Burma with conditions, the SEC lawyer heading up the Wal-Mart inquiry, connections between foreign environmental crimes and corruption, FCPA Inc. marketing, adding to the Haiti Teleco Roundup, and a new entrant to the FCPA space. It’s all here in the Friday roundup.
Burma With Conditions
Yesterday Miller Chevalier released this informative alert concerning business opportunities in Burma. As noted in the alert, the U.S. Government recently “enacted measures that dramatically ease the Burmese Sanctions Regulations (“BSR”) that has been in place for over 15 years. On July 11, 2012, the Treasury Department’s Office of Foreign Assets Control (“OFAC”) authorized new investments and the exportation of U.S. financial services into Burma for the first time since 1997 and 2003 respectively through the issuance of two new general licenses.”
As noted in the alert, on the same day that OFAC released the two new general licenses, the State Department published draft reporting requirements [here] relating to investment in Burma.” Pursuant to the draft reporting requirements, “any U.S. person whose aggregate investment in Burma exceeds $500,000” must provide information regarding, among other things, its policies and procedures as they relate to its operations and supply chain in Burma concerning, among other things, “policies and procedures on anti-corruption in Burma.” The State Department document specifically references the OECD Guidelines, Section VII. Combating Bribery, Bribe Solicitation and Extortion [here], and the OECD Good Practice Guidance on Internal Controls, Ethics, and Compliance.” [here].
It’s a bit ironic isn’t it. A company seeking to do business in Burma can obtain the necessary U.S. government licenses by disclosing its pre-existing FCPA compliance policies and procedures consistent with best practices guidance, but if any employee in its organization acts inconsistent with those policies and procedures without management or senior executive knowledge, the U.S. government may criminally prosecute the organization subject only to the non-reviewable, opaque, internal discretion of DOJ enforcement attorneys. See here for “Revisiting a Foreign Corrupt Practices Act Compliance Defense.”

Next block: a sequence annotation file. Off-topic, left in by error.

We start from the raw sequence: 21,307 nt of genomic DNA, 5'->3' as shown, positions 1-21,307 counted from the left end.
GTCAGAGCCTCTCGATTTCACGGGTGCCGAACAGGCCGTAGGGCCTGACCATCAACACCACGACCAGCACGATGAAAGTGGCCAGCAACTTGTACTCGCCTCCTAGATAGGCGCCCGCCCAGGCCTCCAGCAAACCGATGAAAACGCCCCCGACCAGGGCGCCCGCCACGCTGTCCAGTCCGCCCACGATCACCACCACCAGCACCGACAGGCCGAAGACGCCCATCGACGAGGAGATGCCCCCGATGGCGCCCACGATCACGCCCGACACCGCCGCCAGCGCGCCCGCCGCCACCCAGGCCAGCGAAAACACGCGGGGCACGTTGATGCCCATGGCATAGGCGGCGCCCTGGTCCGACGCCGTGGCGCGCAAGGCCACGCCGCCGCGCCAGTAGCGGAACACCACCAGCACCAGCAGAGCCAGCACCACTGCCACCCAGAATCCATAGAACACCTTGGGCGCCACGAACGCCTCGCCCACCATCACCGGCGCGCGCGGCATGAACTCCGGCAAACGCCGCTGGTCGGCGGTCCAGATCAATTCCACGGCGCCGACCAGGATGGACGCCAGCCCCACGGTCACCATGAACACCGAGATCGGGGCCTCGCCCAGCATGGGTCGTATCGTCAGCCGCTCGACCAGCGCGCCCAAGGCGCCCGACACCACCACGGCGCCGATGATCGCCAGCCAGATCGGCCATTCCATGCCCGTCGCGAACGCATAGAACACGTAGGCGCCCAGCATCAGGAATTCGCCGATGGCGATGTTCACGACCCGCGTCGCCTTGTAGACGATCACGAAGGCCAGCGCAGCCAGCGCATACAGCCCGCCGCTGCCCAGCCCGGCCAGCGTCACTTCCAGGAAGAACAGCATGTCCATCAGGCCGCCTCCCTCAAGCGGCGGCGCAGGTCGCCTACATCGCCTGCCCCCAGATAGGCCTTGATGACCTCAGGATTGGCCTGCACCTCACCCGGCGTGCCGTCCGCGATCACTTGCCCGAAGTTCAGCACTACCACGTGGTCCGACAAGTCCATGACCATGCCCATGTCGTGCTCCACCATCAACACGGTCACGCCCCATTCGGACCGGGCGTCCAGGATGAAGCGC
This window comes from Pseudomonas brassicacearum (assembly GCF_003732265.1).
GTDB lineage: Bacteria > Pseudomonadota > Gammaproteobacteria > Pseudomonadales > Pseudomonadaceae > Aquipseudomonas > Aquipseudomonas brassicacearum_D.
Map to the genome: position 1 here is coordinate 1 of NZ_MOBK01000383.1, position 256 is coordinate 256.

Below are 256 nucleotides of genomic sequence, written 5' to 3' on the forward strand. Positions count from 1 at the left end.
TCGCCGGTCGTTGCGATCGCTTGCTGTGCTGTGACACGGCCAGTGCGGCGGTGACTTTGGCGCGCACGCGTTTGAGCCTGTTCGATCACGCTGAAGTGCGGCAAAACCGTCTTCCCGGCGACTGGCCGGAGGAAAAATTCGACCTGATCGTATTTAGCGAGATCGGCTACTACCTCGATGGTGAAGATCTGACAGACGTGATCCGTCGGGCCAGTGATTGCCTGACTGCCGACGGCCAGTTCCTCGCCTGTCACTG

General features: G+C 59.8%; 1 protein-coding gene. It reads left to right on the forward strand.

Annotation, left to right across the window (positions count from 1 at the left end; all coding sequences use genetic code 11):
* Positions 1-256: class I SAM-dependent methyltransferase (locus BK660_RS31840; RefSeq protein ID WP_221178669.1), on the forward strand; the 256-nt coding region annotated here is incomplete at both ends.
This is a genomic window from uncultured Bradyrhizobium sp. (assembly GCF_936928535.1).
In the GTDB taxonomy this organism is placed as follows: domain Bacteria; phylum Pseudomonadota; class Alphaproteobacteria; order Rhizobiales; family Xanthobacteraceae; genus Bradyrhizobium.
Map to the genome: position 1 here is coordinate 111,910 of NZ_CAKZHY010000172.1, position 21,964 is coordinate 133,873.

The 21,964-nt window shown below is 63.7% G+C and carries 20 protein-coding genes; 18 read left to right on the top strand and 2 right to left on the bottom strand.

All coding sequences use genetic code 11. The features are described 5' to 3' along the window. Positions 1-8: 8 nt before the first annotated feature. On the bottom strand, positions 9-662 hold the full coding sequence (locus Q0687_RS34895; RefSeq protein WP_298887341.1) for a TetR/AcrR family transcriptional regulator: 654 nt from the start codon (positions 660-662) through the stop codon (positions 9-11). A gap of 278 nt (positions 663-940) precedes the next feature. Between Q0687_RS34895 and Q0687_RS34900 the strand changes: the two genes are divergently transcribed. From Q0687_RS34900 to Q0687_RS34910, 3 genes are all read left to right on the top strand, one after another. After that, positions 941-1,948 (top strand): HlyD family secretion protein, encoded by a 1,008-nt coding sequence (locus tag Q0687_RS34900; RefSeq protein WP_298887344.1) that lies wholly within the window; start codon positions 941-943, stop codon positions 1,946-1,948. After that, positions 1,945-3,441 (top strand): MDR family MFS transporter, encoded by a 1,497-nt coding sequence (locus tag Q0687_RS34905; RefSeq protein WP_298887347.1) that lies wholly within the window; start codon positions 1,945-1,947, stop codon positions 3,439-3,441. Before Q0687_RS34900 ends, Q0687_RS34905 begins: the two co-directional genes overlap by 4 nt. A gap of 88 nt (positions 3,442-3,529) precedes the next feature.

SEC Attorney Sees “The Spotlight As An Opportunity”
This recent Texas Lawbook article profiles Michael King (Assistant Director of Enforcement with the SEC’s Forth Worth office) reportedly heading up the SEC’s Wal-Mart inquiry. King is quoted in the article as saying he views “the spotlight as an opportunity.” Other lawyers quoted in the article stated as follows. “I think King is under tremendous pressure to make Wal-Mart the poster child for what happens when corporations violate [the] Foreign Corrupt Practices Act and then don’t self report.”
Am I the only one alarmed when a government enforcement attorney uses the word “spotlight” and “opportunity” in the same sentence?
An interesting tidbit discussed in the article is that King also headed up the SEC’s enforcement actions against Panalpina and Pride International (see here and here for prior posts). These enforcement actions, as well as others in the so-called CustomsGate actions, reached the outer bounds of the FCPA (and likely involved conduct Congress did not seek to capture in passing the FCPA) and it is likely the same result will occur in any Wal-Mart action as I discussed in this previous post.
FCPA Inc. Marketing
“Firms face increasing exposure to anti-bribery and corruption laws and regulations. Laws such as the Foreign Corrupt Practices Act (FCPA) have been in place in the U.S. for 35 years. Despite this length of time, each year shows increasing non-compliance and growing fines, penalties and judgments by the U.S. Department of Justice. […] The financial impact is more significant than the fine alone. Investigation and litigation costs can easily equal the cost of the fine itself. The firm must then also bear the weight of interaction with a corporate monitor to validate its compliance program for the next 10 to 20 years [really, show me an FCPA monitor or FCPA NPA or DPA that has a 10 to 20 year term] and report to the Federal government. Not to mention the reputation and brand impact that bribery and corruption has upon the firm. If the FCPA is not enough, the United Kingdom approved the U.K. Bribery Act (UKBA) legislation in 2010, which went into force in July 2011. This anti-corruption law brings broader scope and implications to anti-corruption compliance. […] This is the era of the corporate bounty hunter. Government is increasingly turning to insiders (e.g., employees), incenting them to report wrongdoing and non-compliance. […] In an era of increased scrutiny and judgments for anti-corruption, this is a significant concern that keeps executives, the board, legal and compliance professionals up at night.”
So writes AccuitySolutions in a recent white paper titled “Addressing Anti-Bribery and Corruption Compliance.”